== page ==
How frequently are the honesty and integrity of a man disposed of by a smile or a shrug. How many good and generous actions have been sunk into oblivion by a distrustful look, or stamped with the imputation of bad motives, by a mysterious and seasonable whisper!”

Law enforcement using Google facial recognition

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In a nutshell, face recognition technology is inherently racist because the darker the skin the worse the results, and its job isn’t to report that what it sees isn’t known, but that what it sees is x-percent known.   This leads to corralling the wrong people and making them prove they weren’t there – proving innocence while in prison – while there is a mountain of “evidence” against them.  The darker the skin, the more often this will happen – it’s a white supremacist’s dream technology.

Any technology that works differently for one person than another is problematic.  Implementing such technology nationwide against the will of the people – especially without their knowledge – is catastrophic.

Also, “the Internet doesn’t forget” – all data recorded stays there, and over years it’s always possible to find someone guilty of something, be it jaywalking that one day at lunch or “running a red light”, that was actually yellow and if you would have slammed on your brakes you would have skidded and caused an accident… etc.  Give it a few years and they’ll be able to find something against anybody in the country, and even if it’s frivolous it’s up to you to prove otherwise.  What were you doing January 15th, 2015 at 3:19pm? What was context?

Consider all the HALO cameras in use in, say, Denver:

What’s the problem, they look useful, yes?  Matching these cameras with facial recognition is not only dangerous but twisted: normally and to quote the video, HALO cameras “are forbidden from monitoring [areas expected to be private, such as businesses or homes]  unless there is a crime investigation in progress”.  This makes sense : Crime –>  Investigation –> Footage –> Suspect .  A crime caused research which uncovered perpetrator(s).

By using facial recognition they start with people, not crimes, which twists the process to People –> Suspect –> Match to crime .  Now people in an area are identified and, if correlated, are matched to a crime.

The fifth amendment to the Constitution says that we cannot bear witness to our own crime: it places the impetus on the prosecution.  With these technologies working together,  the impetus is placed on the defense to prove innocence with a mountain of potentially flawed data that says the given person is guilty.  The darker the skin, the more flawed that data is and the harder time the person has proving their innocence.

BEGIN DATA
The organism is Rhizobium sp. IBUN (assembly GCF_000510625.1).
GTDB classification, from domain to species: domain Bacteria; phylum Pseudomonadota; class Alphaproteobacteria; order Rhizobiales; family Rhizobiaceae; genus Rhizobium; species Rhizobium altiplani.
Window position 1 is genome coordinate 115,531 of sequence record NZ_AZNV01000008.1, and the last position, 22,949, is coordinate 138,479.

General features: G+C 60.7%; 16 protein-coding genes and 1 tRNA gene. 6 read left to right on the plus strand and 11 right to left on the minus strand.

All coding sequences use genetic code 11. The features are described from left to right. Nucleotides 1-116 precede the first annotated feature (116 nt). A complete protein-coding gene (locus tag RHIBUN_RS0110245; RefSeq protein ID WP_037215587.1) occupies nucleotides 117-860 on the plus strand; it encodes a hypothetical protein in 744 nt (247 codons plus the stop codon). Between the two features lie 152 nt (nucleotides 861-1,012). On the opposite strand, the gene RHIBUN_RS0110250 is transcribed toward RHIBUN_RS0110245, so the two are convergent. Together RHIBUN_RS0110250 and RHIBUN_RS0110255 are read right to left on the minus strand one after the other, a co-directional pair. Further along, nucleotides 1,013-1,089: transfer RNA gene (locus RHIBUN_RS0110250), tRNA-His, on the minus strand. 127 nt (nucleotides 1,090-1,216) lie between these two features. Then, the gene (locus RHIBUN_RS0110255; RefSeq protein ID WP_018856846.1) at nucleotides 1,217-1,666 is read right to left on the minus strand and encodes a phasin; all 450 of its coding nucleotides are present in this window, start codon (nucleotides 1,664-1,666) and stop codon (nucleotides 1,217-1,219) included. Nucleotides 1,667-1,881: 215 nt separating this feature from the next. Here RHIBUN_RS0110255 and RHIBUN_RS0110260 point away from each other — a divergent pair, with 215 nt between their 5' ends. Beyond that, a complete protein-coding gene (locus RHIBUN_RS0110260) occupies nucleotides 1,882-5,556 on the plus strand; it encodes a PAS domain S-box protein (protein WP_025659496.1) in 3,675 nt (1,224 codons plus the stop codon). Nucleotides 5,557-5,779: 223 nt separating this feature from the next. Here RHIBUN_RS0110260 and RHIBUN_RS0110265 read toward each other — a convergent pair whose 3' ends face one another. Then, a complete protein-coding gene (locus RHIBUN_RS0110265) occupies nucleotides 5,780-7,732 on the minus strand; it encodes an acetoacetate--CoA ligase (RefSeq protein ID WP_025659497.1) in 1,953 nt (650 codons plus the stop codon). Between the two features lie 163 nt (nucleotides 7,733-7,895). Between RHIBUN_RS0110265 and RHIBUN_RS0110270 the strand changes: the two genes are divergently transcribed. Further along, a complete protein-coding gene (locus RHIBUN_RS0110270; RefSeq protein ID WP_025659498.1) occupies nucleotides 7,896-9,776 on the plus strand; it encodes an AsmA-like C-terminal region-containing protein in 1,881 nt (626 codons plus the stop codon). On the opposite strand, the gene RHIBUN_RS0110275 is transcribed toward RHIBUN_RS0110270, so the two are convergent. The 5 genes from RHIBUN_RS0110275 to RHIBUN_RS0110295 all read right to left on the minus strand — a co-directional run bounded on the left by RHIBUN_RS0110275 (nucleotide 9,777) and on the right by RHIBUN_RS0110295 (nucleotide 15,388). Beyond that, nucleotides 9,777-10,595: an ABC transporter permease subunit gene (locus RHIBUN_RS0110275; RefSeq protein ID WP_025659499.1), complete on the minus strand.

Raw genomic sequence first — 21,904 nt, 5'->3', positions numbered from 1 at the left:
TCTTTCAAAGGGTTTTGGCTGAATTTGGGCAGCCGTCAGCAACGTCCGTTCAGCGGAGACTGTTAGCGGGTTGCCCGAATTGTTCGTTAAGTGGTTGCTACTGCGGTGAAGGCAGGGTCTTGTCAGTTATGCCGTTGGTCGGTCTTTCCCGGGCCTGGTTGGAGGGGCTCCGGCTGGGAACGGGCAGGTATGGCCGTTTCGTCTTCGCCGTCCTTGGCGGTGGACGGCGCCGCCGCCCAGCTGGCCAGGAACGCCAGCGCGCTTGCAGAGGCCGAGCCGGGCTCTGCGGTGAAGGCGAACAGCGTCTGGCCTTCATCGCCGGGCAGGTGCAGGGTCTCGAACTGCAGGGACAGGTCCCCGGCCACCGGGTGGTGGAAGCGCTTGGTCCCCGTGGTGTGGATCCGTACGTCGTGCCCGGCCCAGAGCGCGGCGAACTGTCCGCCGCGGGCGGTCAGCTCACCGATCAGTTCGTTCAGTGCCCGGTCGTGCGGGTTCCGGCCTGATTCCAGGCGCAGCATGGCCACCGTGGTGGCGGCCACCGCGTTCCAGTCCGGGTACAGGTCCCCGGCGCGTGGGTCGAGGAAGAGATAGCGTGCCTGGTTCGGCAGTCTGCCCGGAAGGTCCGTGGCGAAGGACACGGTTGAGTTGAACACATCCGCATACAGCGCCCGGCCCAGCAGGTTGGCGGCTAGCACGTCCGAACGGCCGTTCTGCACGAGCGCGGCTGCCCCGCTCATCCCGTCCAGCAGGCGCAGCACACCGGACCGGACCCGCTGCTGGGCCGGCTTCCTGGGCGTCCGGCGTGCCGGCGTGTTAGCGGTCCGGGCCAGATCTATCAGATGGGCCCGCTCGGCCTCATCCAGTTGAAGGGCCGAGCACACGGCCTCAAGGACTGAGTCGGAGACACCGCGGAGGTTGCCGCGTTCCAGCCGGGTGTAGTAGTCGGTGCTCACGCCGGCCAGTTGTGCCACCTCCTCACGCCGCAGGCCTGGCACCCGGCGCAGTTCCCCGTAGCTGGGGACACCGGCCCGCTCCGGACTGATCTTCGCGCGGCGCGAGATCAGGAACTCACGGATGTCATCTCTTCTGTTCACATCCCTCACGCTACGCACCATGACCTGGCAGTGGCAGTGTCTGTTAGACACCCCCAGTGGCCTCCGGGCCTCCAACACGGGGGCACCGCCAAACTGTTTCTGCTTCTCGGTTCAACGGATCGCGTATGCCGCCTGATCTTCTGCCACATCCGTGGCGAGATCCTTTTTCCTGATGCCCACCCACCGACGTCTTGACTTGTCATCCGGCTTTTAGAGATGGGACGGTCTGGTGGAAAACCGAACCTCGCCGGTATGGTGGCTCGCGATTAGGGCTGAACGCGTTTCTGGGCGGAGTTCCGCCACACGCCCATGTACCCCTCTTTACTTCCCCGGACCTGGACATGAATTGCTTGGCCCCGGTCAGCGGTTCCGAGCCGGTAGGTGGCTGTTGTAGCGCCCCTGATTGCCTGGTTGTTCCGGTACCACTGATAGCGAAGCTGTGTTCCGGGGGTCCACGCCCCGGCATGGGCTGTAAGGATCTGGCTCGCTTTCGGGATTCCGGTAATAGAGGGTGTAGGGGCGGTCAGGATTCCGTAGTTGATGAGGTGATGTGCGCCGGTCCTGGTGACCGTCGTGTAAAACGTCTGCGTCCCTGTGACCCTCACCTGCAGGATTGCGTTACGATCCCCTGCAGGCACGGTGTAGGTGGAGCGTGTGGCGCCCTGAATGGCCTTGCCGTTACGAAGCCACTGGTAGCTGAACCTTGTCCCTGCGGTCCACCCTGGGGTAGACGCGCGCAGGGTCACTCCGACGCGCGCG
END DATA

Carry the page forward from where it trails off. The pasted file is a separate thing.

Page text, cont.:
This is the more subtle correlation, never mind the obvious problem of surveillance all citizens are now living under.

Update – fortunately the ACLU is already all over this and Amazon has changed their target market and surrounding verbiage as a result, but they’re not stopping sales to law enforcement:

Highlights from the article include:

  • It’s already been implemented in some locations for a year.  We’ve gotten to the point in secret government and secret laws that law enforcement is keeping methods from the public “so that the bad guys don’t know what they can do”, not remembering that their means and methods need to be approved by the people they are sworn to protect.
  •  The system works by comparing what the cameras see to a known database, so law enforcement has to populate that database.  They have done so “legally” and from public sources – in other words, Facebook!
  •  Most of their usage is innocuous (“We’re only looking for the sleeping and deceased”) but the other isn’t (using it for “leads for possible witnesses and accomplices”) – while true, if there’s a mismatch they wouldn’t know and would make the defendant prove the system is wrong.
  • “The Sheriff’s Office does not use the technology for mass and/or real time surveillance. In fact, state law and our policy prohibits it for such use” – except that they’re looking for “leads for possible witnesses” – they can’t do that without surveillance at some level.
The crux of the issue?  To law enforcement, they have a hammer and everything looks like a nail.  They don’t see the citizens’ perspective because it takes away a powerful tool that they want.  “Just because we can do a thing, doesn’t mean we should do that thing” – they will fight the citizens they’re sworn to protect on this subject, it’s up to us to stop this otherwise hidden rollout, it will be against their will and they have a deliberate head start.

Defeating facial recognition is getting increasingly difficult, but people are working the problem:

  • Shades and a bandanna aren’t good enough, you have to attack the tech :
  • technology-tricking glasses you can print at home:
  • Other glasses are becoming available / being worked on :
  • make-up and hairstyles have to be pretty radical, but it’s a good summertime method because masks are so incredibly obvious.
  • Mess with the shading and contours, that’s what they key on. This kind of mask would work because it adds light and dark contours (image from 

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